Through a Jungian Lens

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Shifting the Blame – Tactics of Diversion

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This is an American Avocet, a bird I have never noticed on the prairies before.  I came across two pairs of Avocets nesting at the edge of the village’s water-treatment dugouts.  Usually they are found a bit further south, closer to the American border.  These birds winter in the warm climes of the southern States and further south all the way to Guatemala.  As I walked along my usual trail outside of the village the two pairs flew in front of me then landed.  They began calling and running as though trying to catch my attention.  I know that their motive was to lead me away from the nests not too far from the side of the trail.  It’s an effective strategy for the most part.

Their behaviour reminds me of that of a fair number of humans I know who often resort to using distraction tactics to have others not notice their weaknesses.  Of course this is all sensible and impractical behaviour in our world.  The only problem comes when we use the strategies on ourselves, creating a false way of being because we refuse to take responsibility for our errors.  I spent the past day at an extended family event, a marriage, where there was a concerted effort to create a different reality with regards to the care of a family member.  A great deal of energy was spent creating an alternate reality so as to distract those concerned.  Without this effort, it was probable that other family members would appreciate less this particular person’s half-hearted efforts on behalf of the family member needing care.  As a strategy it did what it was supposed to do and several rallied around the less-than-able caregiver.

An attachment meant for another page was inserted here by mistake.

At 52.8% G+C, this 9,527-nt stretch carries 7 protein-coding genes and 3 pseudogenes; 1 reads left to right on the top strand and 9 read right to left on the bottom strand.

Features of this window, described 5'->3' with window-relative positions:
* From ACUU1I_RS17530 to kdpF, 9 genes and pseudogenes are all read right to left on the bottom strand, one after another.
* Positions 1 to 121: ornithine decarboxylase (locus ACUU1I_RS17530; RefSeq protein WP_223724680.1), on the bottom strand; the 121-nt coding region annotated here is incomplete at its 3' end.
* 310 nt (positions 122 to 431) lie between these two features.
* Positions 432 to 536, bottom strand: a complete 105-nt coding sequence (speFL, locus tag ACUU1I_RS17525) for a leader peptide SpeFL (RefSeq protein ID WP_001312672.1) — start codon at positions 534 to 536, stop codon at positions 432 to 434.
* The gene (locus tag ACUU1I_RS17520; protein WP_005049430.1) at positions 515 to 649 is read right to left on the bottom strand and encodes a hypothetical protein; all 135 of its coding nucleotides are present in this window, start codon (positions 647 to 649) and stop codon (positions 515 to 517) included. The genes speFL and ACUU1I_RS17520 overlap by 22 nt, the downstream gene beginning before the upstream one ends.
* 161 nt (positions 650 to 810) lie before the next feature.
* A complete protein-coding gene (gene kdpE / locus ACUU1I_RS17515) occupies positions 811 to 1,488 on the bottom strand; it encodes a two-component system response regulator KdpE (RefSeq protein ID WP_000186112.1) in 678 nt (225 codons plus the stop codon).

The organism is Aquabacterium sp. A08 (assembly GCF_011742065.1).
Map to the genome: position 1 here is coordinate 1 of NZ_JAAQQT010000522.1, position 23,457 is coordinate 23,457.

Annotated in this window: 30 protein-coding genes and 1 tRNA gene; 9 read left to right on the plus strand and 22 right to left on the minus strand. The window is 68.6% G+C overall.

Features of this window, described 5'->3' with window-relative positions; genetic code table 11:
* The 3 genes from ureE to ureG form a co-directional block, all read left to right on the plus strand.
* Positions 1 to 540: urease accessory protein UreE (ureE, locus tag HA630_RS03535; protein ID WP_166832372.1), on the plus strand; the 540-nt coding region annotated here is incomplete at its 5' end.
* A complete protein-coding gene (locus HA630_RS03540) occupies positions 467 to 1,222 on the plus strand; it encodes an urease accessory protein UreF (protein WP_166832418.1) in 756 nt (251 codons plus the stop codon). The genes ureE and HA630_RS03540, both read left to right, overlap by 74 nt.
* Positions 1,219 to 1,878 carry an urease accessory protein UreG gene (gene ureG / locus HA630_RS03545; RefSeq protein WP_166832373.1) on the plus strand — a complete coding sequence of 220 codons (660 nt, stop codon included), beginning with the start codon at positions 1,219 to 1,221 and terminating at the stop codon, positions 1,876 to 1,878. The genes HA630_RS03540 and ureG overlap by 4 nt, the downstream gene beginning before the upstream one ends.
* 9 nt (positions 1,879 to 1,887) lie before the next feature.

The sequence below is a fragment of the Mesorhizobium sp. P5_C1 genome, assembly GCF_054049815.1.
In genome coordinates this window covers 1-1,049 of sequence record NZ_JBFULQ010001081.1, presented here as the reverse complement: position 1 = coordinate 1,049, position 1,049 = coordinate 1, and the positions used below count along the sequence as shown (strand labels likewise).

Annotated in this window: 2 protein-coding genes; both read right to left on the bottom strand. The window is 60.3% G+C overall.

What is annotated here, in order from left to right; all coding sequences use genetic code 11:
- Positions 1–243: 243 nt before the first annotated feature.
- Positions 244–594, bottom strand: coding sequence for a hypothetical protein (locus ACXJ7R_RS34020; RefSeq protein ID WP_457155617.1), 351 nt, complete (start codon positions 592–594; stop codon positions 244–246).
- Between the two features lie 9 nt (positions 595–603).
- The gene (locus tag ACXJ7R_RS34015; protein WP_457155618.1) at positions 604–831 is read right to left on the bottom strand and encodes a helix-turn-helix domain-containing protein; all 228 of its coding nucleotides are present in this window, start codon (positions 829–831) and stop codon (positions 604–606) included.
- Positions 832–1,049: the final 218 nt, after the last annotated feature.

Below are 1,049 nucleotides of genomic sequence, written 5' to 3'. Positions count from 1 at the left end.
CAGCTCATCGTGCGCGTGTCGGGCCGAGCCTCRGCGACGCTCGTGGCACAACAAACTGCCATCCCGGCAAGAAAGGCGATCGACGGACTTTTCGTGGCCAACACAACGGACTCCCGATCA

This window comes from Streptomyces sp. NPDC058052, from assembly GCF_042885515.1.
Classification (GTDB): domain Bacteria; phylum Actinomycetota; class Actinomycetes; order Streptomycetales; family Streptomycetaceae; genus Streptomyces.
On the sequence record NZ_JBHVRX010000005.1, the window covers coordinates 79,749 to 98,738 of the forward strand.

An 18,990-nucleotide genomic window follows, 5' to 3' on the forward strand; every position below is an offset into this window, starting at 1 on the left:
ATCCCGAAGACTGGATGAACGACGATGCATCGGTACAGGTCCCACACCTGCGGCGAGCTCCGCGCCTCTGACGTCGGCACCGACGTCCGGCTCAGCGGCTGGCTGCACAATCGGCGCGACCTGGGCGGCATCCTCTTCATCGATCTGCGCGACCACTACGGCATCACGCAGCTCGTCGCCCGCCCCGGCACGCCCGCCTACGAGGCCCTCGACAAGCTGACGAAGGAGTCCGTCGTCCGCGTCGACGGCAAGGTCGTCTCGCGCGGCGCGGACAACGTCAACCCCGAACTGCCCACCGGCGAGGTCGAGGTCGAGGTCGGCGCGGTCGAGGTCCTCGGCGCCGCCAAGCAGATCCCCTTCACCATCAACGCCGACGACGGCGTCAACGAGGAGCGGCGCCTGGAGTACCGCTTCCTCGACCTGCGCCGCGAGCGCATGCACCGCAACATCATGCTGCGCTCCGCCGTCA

This is repeated in workplaces where people shift the responsibility and the blame onto others in order to protect careers and paychecks.  But at what costs?  Though humans use the same tactics of diversion as a number of birds do such as the Avocet, their is a difference in terms of intent.  It’s one thing to protect the nest and another thing to shift blame from where it rightfully belongs onto others.





Written by Robert G. Longpré

August 1, 2011 at 5:25 pm

One Response

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  1. alas, it works really well.


    August 1, 2011 at 9:27 pm

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